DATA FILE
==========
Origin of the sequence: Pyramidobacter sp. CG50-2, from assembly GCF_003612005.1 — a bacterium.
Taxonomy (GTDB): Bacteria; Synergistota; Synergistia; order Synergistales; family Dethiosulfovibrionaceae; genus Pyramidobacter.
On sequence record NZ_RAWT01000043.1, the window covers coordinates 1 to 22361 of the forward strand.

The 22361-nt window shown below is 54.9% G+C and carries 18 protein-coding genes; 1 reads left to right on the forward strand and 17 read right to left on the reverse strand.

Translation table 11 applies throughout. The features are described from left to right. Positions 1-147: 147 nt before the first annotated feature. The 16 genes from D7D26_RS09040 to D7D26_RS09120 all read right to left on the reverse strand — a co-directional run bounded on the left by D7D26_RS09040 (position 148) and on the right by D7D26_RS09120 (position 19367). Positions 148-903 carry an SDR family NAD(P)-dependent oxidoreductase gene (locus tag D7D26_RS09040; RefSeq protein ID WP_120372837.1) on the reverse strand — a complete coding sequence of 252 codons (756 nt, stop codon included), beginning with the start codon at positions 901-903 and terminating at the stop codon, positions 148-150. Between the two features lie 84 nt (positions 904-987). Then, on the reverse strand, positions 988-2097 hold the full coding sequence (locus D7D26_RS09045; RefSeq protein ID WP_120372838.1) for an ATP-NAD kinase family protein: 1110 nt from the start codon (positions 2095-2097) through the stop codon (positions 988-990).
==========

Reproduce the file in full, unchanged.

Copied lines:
Origin of the sequence: Pyramidobacter sp. CG50-2, from assembly GCF_003612005.1 — a bacterium.
Taxonomy (GTDB): Bacteria; Synergistota; Synergistia; order Synergistales; family Dethiosulfovibrionaceae; genus Pyramidobacter.
On sequence record NZ_RAWT01000043.1, the window covers coordinates 1 to 22361 of the forward strand.

The 22361-nt window shown below is 54.9% G+C and carries 18 protein-coding genes; 1 reads left to right on the forward strand and 17 read right to left on the reverse strand.

Translation table 11 applies throughout. The features are described from left to right. Positions 1-147: 147 nt before the first annotated feature. The 16 genes from D7D26_RS09040 to D7D26_RS09120 all read right to left on the reverse strand — a co-directional run bounded on the left by D7D26_RS09040 (position 148) and on the right by D7D26_RS09120 (position 19367). Positions 148-903 carry an SDR family NAD(P)-dependent oxidoreductase gene (locus tag D7D26_RS09040; RefSeq protein ID WP_120372837.1) on the reverse strand — a complete coding sequence of 252 codons (756 nt, stop codon included), beginning with the start codon at positions 901-903 and terminating at the stop codon, positions 148-150. Between the two features lie 84 nt (positions 904-987). Then, on the reverse strand, positions 988-2097 hold the full coding sequence (locus D7D26_RS09045; RefSeq protein ID WP_120372838.1) for an ATP-NAD kinase family protein: 1110 nt from the start codon (positions 2095-2097) through the stop codon (positions 988-990).